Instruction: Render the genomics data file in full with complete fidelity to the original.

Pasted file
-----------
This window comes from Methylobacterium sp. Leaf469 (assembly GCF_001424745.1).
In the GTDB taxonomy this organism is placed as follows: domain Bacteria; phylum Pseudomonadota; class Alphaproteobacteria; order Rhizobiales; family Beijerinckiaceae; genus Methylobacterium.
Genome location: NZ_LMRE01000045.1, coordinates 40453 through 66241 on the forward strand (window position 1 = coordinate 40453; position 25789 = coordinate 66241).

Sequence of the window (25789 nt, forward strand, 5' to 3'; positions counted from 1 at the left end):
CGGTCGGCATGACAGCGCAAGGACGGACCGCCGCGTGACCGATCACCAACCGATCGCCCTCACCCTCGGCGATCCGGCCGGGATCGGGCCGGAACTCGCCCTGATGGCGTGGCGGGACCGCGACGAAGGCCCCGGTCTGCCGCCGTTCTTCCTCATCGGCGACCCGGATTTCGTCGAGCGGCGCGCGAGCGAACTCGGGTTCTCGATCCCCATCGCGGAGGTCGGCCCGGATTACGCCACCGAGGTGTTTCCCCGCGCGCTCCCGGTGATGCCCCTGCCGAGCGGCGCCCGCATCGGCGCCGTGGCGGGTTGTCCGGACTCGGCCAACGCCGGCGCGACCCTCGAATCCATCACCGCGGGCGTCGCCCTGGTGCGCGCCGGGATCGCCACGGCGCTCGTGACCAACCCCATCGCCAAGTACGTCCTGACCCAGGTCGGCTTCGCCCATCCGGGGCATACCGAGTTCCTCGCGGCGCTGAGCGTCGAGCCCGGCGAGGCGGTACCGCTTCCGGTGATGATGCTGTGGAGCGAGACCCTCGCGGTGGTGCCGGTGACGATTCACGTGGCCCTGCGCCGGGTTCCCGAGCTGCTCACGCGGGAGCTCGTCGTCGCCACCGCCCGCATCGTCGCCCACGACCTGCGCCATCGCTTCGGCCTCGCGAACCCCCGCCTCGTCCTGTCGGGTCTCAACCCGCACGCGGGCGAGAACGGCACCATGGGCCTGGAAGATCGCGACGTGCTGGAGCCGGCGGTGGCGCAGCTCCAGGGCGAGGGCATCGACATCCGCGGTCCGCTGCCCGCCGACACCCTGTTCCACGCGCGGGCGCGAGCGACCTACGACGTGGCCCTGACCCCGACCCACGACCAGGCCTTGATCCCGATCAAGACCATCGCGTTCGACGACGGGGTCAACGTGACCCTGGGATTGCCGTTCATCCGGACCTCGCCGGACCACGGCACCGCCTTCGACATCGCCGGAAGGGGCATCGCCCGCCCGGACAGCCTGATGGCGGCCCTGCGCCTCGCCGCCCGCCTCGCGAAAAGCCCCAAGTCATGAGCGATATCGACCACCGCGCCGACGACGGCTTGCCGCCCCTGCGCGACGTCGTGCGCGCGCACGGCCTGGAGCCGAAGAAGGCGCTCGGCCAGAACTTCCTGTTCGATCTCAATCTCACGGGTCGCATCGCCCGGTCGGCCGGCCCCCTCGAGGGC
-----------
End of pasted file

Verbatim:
This window comes from Methylobacterium sp. Leaf469 (assembly GCF_001424745.1).
In the GTDB taxonomy this organism is placed as follows: domain Bacteria; phylum Pseudomonadota; class Alphaproteobacteria; order Rhizobiales; family Beijerinckiaceae; genus Methylobacterium.
Genome location: NZ_LMRE01000045.1, coordinates 40453 through 66241 on the forward strand (window position 1 = coordinate 40453; position 25789 = coordinate 66241).

Sequence of the window (25789 nt, forward strand, 5' to 3'; positions counted from 1 at the left end):
CGGTCGGCATGACAGCGCAAGGACGGACCGCCGCGTGACCGATCACCAACCGATCGCCCTCACCCTCGGCGATCCGGCCGGGATCGGGCCGGAACTCGCCCTGATGGCGTGGCGGGACCGCGACGAAGGCCCCGGTCTGCCGCCGTTCTTCCTCATCGGCGACCCGGATTTCGTCGAGCGGCGCGCGAGCGAACTCGGGTTCTCGATCCCCATCGCGGAGGTCGGCCCGGATTACGCCACCGAGGTGTTTCCCCGCGCGCTCCCGGTGATGCCCCTGCCGAGCGGCGCCCGCATCGGCGCCGTGGCGGGTTGTCCGGACTCGGCCAACGCCGGCGCGACCCTCGAATCCATCACCGCGGGCGTCGCCCTGGTGCGCGCCGGGATCGCCACGGCGCTCGTGACCAACCCCATCGCCAAGTACGTCCTGACCCAGGTCGGCTTCGCCCATCCGGGGCATACCGAGTTCCTCGCGGCGCTGAGCGTCGAGCCCGGCGAGGCGGTACCGCTTCCGGTGATGATGCTGTGGAGCGAGACCCTCGCGGTGGTGCCGGTGACGATTCACGTGGCCCTGCGCCGGGTTCCCGAGCTGCTCACGCGGGAGCTCGTCGTCGCCACCGCCCGCATCGTCGCCCACGACCTGCGCCATCGCTTCGGCCTCGCGAACCCCCGCCTCGTCCTGTCGGGTCTCAACCCGCACGCGGGCGAGAACGGCACCATGGGCCTGGAAGATCGCGACGTGCTGGAGCCGGCGGTGGCGCAGCTCCAGGGCGAGGGCATCGACATCCGCGGTCCGCTGCCCGCCGACACCCTGTTCCACGCGCGGGCGCGAGCGACCTACGACGTGGCCCTGACCCCGACCCACGACCAGGCCTTGATCCCGATCAAGACCATCGCGTTCGACGACGGGGTCAACGTGACCCTGGGATTGCCGTTCATCCGGACCTCGCCGGACCACGGCACCGCCTTCGACATCGCCGGAAGGGGCATCGCCCGCCCGGACAGCCTGATGGCGGCCCTGCGCCTCGCCGCCCGCCTCGCGAAAAGCCCCAAGTCATGAGCGATATCGACCACCGCGCCGACGACGGCTTGCCGCCCCTGCGCGACGTCGTGCGCGCGCACGGCCTGGAGCCGAAGAAGGCGCTCGGCCAGAACTTCCTGTTCGATCTCAATCTCACGGGTCGCATCGCCCGGTCGGCCGGCCCCCTCGAGGGC